Once the Offer in Compromise package is submitted, there are several key factors to consider:

  • You must continue to timely file all required tax returns and pay amounts due;
  • You must continue to file and pay estimated taxes and federal tax payments;
  • Penalties and interest will continue to accrue during the time the IRS is considering your offer.

If you are interested in learning more about the Offer in Compromise process, call or email Tax Resolutions at (802) 662-4127 or Contact Us for a free consultation.

Why Do Tax Payers Fall Behind

As practitioners of a full service tax resolution firm, we work with taxpayers who are behind on their taxes on a regular basis.  There are many reasons that taxpayers find themselves in this predicament. Some have life-changing events, some feel that they owe so much that they cannot deal with it, and some don’t worry about the situation.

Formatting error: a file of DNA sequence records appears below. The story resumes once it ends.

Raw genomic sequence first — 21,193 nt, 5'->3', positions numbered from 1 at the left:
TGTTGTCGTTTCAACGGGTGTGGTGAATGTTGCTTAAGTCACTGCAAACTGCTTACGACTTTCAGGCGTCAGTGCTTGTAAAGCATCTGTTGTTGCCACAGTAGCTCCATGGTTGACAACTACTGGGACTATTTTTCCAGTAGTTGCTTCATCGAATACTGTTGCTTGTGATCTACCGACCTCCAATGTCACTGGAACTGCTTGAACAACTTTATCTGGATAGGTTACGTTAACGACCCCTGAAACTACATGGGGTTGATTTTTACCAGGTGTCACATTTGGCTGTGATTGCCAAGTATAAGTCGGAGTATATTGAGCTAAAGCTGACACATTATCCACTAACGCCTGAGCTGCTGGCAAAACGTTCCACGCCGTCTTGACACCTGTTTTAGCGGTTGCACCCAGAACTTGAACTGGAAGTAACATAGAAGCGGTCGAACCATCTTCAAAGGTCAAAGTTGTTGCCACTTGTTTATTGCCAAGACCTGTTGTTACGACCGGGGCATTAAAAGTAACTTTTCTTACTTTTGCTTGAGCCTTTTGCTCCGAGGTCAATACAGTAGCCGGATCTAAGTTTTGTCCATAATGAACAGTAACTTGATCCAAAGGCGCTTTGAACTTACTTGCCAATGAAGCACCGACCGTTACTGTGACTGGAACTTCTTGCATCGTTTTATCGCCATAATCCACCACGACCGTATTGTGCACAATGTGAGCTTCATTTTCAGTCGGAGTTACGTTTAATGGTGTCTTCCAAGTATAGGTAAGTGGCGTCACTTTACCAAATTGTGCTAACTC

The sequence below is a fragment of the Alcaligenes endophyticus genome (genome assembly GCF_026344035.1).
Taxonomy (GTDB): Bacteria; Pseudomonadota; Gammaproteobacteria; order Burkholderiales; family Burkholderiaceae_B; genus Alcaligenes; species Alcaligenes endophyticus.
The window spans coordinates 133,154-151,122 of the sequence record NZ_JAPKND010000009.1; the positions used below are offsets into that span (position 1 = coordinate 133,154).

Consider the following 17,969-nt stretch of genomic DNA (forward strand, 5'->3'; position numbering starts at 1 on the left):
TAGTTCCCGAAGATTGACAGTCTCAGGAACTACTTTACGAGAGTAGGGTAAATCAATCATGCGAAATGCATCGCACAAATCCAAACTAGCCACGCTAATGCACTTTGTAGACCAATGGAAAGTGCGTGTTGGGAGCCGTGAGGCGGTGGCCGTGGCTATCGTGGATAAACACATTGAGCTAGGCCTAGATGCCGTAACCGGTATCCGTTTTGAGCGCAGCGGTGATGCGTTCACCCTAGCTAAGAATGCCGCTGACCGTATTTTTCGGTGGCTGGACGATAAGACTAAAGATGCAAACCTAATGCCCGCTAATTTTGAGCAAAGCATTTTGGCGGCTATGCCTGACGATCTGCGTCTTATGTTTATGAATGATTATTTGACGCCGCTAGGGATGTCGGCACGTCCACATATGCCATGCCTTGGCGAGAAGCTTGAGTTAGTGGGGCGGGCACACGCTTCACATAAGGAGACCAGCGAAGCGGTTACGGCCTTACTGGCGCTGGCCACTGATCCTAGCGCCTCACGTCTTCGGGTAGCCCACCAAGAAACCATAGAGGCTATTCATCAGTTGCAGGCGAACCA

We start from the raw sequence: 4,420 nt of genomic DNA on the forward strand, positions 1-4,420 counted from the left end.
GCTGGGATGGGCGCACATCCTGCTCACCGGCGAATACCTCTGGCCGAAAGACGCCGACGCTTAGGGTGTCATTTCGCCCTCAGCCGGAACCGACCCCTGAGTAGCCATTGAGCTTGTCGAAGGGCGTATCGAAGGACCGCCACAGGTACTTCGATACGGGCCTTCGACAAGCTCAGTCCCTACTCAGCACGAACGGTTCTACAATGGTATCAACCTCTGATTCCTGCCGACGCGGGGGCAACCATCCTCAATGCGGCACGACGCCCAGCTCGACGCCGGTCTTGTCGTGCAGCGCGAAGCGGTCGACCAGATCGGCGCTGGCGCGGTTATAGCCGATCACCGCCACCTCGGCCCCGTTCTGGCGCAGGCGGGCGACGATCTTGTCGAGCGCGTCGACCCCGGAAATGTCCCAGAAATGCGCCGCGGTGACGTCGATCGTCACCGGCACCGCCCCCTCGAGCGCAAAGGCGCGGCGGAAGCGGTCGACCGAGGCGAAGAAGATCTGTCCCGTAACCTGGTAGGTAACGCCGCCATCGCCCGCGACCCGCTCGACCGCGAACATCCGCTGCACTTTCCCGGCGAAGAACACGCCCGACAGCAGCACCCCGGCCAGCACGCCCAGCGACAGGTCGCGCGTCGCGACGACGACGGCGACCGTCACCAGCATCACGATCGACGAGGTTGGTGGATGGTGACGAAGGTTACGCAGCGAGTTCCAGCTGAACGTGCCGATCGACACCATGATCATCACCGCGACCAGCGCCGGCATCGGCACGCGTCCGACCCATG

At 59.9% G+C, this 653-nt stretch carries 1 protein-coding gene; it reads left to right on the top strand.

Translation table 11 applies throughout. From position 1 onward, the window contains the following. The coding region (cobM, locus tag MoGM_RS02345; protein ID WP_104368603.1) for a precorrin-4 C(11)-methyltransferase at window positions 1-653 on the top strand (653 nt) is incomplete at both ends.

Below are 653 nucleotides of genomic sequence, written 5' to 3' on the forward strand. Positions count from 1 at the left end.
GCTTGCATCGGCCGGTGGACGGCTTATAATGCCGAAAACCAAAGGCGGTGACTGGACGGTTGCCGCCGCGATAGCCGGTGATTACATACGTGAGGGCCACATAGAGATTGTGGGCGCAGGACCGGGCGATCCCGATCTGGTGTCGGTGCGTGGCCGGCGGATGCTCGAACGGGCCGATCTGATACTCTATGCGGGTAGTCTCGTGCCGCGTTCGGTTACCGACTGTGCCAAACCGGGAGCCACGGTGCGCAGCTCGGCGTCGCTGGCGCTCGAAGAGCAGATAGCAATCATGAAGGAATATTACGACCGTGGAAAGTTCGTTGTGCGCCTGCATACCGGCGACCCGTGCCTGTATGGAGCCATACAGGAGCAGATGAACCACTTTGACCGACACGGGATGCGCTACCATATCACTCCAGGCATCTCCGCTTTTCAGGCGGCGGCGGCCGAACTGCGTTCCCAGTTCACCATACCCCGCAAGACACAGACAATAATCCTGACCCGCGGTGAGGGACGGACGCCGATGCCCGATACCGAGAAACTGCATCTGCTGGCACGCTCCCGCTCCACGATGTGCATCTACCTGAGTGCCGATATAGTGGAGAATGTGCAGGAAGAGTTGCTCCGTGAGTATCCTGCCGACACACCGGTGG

Our job is not to judge but help each taxpayer in this position to resolve their issues in as stress-free a manner as possible.  Each taxpayer is entitled to have a representative deal with the IRS. Enrolled Agents, CPAs and Attorneys are professionals that can represent taxpayers before the IRS.

Ignoring the problem will not make it go away.  It just makes things worse. There are many actions the IRS can take if they do not get a response. Even if the taxpayer is unable to pay the tax owed it is imperative to at least file the tax returns.  Simply filing the tax returns timely will reduce the taxpayer’s penalties dramatically. There are additional avenues available to further reduce penalties and settle the outstanding debt.